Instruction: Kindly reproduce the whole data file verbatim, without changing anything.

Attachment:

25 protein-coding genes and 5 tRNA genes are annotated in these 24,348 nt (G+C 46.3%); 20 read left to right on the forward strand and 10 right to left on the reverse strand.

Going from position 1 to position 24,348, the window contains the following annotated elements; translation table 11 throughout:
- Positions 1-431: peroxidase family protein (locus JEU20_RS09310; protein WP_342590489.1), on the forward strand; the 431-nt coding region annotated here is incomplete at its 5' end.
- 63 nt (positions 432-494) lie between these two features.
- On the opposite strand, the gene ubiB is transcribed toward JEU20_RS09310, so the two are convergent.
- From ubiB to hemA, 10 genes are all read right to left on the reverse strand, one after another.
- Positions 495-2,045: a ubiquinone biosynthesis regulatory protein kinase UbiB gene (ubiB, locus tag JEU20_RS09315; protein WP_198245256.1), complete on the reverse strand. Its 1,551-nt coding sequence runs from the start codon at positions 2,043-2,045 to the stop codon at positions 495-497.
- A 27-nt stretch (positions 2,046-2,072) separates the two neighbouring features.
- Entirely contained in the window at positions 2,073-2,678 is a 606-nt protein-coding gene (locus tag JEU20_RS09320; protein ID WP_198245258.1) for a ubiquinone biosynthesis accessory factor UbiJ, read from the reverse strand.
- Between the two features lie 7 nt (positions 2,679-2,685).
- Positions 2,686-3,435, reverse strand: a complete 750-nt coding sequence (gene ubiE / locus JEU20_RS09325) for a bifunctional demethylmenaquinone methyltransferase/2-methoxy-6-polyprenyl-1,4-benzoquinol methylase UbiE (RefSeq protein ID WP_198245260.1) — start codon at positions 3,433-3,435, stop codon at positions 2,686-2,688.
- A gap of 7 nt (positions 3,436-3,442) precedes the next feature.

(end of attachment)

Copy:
25 protein-coding genes and 5 tRNA genes are annotated in these 24,348 nt (G+C 46.3%); 20 read left to right on the forward strand and 10 right to left on the reverse strand.

Going from position 1 to position 24,348, the window contains the following annotated elements; translation table 11 throughout:
- Positions 1-431: peroxidase family protein (locus JEU20_RS09310; protein WP_342590489.1), on the forward strand; the 431-nt coding region annotated here is incomplete at its 5' end.
- 63 nt (positions 432-494) lie between these two features.
- On the opposite strand, the gene ubiB is transcribed toward JEU20_RS09310, so the two are convergent.
- From ubiB to hemA, 10 genes are all read right to left on the reverse strand, one after another.
- Positions 495-2,045: a ubiquinone biosynthesis regulatory protein kinase UbiB gene (ubiB, locus tag JEU20_RS09315; protein WP_198245256.1), complete on the reverse strand. Its 1,551-nt coding sequence runs from the start codon at positions 2,043-2,045 to the stop codon at positions 495-497.
- A 27-nt stretch (positions 2,046-2,072) separates the two neighbouring features.
- Entirely contained in the window at positions 2,073-2,678 is a 606-nt protein-coding gene (locus tag JEU20_RS09320; protein ID WP_198245258.1) for a ubiquinone biosynthesis accessory factor UbiJ, read from the reverse strand.
- Between the two features lie 7 nt (positions 2,679-2,685).
- Positions 2,686-3,435, reverse strand: a complete 750-nt coding sequence (gene ubiE / locus JEU20_RS09325) for a bifunctional demethylmenaquinone methyltransferase/2-methoxy-6-polyprenyl-1,4-benzoquinol methylase UbiE (RefSeq protein ID WP_198245260.1) — start codon at positions 3,433-3,435, stop codon at positions 2,686-2,688.
- A gap of 7 nt (positions 3,436-3,442) precedes the next feature.